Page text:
Cognitive neuroscience of decision making

The anterior cingulate cortex and orbitofrontal cortex are brain regions involved in decision making processes. A recent neuroimaging study, Interactions between decision making and performance monitoring within prefrontal cortex (http://www.nature.com/cgi-taf/DynaPage.taf?file=/neuro/journal/v7/n11/abs/nn1339.html), found distinctive patterns of neural activation in these regions depending on whether decisions were made on the basis of personal volition or following directions from someone else.

Decision making in groups

Decision making in groups is sometimes examined separately as process and outcome. Process refers to the interactions among individuals that lead to the choice of a particular course of action. An outcome is the consequence of that choice. Separating process and outcome is convenient because it helps explain that a good decision making processes does not guarantee a good outcome, and that a good outcome does not presuppose a good process. Thus, for example, managers interested in good decision making are encouraged to put good decision making processes in place. Although these good decision making processes do not guarantee good outcomes, they can tip the balance of chance in favor of good outcomes.

A critical aspect for decision making groups is the ability to converge on a choice.

Politics is one approach to making decisions in groups. This process revolves around the relative power or ability to influence of the individuals in the group. Some relevant ideas include coalitions among participants as well as influence and persuasion. The use of politics is often judged negatively, but it is a useful way to approach problems when preferences among actors are in conflict, when dependencies exist that cannot be avoided, when there are no super-ordinate authorities, and when the technical or scientific merit of the options is ambiguous.

In addition different processes to make decisions, groups can also have different decision rules. A decision rule is the approach used by a group to mark the choice that is made.

  • Unanimity is commonly used by juries in criminal trials in the United States. Unanimity requires everyone to agree on a given course of action, and thus imposes a high bar for action.
  • Majority requires support from 50% plus one of the members of the group. Thus, the bar for action is lower than with unanimity, but it can create a group of "losers" in the process.
  • Consensus decision-making tries to avoid "winners" and "losers". Consensus requires that a majority approve a given course of action, but that the minority agree to go along with the course of action. In other words, if the minority opposes the course of action, consensus requires that the course of action be modified to remove objectionable features.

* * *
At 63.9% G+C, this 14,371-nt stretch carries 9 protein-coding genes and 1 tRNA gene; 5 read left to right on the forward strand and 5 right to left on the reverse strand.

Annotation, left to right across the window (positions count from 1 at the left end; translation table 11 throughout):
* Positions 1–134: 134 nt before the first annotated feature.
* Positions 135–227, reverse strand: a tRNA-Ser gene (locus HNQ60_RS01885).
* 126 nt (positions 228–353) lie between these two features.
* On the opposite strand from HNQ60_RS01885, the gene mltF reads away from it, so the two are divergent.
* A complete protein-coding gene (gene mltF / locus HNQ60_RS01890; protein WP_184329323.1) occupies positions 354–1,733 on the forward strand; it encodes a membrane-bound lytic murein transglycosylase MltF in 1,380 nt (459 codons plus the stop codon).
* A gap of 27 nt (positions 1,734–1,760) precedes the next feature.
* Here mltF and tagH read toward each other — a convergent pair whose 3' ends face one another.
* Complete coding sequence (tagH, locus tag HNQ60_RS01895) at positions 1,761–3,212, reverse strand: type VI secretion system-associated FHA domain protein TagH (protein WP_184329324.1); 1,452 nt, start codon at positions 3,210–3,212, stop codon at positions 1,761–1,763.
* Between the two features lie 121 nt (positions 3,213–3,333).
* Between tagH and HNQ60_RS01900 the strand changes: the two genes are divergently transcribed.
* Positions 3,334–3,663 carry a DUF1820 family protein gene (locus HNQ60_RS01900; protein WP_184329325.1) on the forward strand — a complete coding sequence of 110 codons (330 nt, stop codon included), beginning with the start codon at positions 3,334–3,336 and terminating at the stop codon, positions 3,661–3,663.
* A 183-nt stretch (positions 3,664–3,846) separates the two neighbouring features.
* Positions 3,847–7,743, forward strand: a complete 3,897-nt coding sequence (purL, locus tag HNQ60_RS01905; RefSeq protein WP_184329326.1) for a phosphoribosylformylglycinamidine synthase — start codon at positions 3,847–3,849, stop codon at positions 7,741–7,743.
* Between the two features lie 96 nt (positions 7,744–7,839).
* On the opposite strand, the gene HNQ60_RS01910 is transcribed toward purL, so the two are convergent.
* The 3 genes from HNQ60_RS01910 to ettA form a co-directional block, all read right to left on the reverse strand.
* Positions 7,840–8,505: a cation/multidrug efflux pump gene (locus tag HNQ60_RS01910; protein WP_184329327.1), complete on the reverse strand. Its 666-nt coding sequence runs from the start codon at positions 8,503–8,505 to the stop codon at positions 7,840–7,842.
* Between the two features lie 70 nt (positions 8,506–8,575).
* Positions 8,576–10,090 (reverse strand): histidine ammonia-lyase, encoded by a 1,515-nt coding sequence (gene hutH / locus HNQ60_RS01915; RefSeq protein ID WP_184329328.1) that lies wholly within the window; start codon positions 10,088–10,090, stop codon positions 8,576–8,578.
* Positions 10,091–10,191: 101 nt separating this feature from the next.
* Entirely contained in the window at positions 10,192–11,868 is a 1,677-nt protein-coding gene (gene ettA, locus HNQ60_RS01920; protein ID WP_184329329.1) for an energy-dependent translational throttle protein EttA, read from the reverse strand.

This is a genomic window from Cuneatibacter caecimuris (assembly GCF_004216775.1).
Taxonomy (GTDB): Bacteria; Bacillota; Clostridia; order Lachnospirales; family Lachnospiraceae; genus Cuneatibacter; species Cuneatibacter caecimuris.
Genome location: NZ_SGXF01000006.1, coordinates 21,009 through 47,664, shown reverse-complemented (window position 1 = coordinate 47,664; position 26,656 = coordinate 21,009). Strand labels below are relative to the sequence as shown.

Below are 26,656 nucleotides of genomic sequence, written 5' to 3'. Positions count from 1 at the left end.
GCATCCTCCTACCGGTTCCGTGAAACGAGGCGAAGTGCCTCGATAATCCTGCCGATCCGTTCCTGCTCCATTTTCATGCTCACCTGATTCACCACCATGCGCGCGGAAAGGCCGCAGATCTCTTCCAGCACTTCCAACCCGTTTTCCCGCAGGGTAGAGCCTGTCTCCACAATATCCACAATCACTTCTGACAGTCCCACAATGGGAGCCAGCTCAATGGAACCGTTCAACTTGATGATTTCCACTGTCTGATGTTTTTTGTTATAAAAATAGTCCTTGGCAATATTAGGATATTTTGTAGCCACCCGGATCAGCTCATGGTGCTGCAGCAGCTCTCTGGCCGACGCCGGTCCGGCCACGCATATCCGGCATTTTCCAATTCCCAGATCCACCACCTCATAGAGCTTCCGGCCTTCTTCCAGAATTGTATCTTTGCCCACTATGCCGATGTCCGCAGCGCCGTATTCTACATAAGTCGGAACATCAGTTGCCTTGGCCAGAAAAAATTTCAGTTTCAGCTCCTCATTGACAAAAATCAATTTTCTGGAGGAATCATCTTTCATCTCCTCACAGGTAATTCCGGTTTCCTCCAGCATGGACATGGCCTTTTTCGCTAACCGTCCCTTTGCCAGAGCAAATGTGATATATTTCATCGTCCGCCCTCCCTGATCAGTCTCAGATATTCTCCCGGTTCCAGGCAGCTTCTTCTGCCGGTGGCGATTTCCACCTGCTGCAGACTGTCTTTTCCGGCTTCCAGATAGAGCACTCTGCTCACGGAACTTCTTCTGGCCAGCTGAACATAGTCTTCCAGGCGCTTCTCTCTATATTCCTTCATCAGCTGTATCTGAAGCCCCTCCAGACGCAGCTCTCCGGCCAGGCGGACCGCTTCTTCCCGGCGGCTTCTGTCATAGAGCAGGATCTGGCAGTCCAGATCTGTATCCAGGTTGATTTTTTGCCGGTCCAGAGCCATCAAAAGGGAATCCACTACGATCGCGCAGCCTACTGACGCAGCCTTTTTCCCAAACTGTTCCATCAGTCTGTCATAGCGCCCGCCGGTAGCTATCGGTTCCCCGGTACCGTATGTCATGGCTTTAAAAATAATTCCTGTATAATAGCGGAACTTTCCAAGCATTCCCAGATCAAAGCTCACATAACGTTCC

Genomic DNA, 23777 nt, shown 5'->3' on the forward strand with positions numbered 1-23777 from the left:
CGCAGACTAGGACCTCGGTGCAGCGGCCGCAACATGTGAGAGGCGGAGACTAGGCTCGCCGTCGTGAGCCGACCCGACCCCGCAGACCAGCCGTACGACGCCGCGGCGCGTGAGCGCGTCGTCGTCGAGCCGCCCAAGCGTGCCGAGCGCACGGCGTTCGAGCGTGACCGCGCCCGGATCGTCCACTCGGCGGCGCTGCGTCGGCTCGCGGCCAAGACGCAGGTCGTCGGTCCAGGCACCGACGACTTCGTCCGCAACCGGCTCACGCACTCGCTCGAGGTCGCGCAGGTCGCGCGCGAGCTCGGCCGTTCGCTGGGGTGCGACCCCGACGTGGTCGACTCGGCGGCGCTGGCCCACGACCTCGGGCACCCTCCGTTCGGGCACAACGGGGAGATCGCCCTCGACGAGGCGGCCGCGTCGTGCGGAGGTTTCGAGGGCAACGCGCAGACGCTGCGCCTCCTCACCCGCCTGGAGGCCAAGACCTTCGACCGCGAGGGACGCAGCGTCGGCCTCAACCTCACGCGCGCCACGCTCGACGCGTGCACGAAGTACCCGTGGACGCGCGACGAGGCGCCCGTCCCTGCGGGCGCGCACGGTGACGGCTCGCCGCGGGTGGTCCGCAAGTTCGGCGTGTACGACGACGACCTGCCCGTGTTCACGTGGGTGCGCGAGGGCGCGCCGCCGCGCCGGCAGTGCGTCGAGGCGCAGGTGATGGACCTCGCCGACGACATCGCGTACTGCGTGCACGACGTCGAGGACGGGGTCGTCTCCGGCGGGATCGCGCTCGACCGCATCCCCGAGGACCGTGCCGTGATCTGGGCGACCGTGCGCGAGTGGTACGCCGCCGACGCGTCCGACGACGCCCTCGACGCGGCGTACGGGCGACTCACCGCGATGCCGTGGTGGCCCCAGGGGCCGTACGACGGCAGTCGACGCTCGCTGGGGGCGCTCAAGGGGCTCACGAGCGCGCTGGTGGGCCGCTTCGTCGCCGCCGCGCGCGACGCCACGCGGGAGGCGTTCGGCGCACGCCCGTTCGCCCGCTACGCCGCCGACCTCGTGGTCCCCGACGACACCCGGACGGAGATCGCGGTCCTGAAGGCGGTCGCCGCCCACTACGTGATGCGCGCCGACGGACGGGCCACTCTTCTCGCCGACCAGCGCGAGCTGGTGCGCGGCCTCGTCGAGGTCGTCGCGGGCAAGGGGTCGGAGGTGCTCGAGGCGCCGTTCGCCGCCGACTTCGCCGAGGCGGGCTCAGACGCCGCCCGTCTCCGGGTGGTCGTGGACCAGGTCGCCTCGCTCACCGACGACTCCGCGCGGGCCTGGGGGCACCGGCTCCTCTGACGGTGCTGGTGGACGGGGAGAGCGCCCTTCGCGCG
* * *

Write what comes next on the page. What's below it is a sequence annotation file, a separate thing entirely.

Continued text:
• Sub-committee involves assigning responsibility for evaluation of a decision to a sub-set of a larger group, which then comes back to the larger group with recommendations for action. Using a sub-committee is more common in larger governance groups, such as a legislature. Sometimes a sub-committee includes those individuals most affected by a decision, although at other times it is useful for the larger group to have a sub-committee that involves more neutral participants.

Less desirable group decision rules are:

  • Plurality, where the largest block in a group decides, even if it falls short of a majority.
  • Dictatorship, where one individual (typically with the greatest power) determines the course of action.

Plurality and dictatorship are less desirable as decision rules because they do not require the involvement of the broader group to determine a choice. Thus, they do not engender commitment to the course of action chosen. An absence of commitment from individuals in the group can be problematic during the implementation phase of a decision.

There are no perfect decision making rules. Depending on how the rules are implemented in practice and the situation, all of these can lead to situations where either no decision is made, or to situations where decisions made are inconsistent with one another over time.

Principles

The ethical principles of decision making vary considerably. Some common choices of principles and the methods which seem to match them include:

Decision making in one's personal life

Some of the decision making techniques that we use in everyday life include:

  • listing the advantages and disadvantages of each option, popularized by Benjamin Franklin
  • flipping a coin, cutting a deck of playing cards, and other random or coincidence methods
  • accepting the first option that seems like it might achieve the desired result
  • tarot cards, astrology, augurs, revelation, or other forms of divination
  • acquiesce to a person in authority or an "expert"

Decision making in business

Several decision making models for business include:

See also

References

  • Myers, I. (1962) Introduction to Type: A description of the theory and applications of the Myers-Briggs type indicator, Consulting Psychologists Press, Palo Alto Ca., 1962.

External links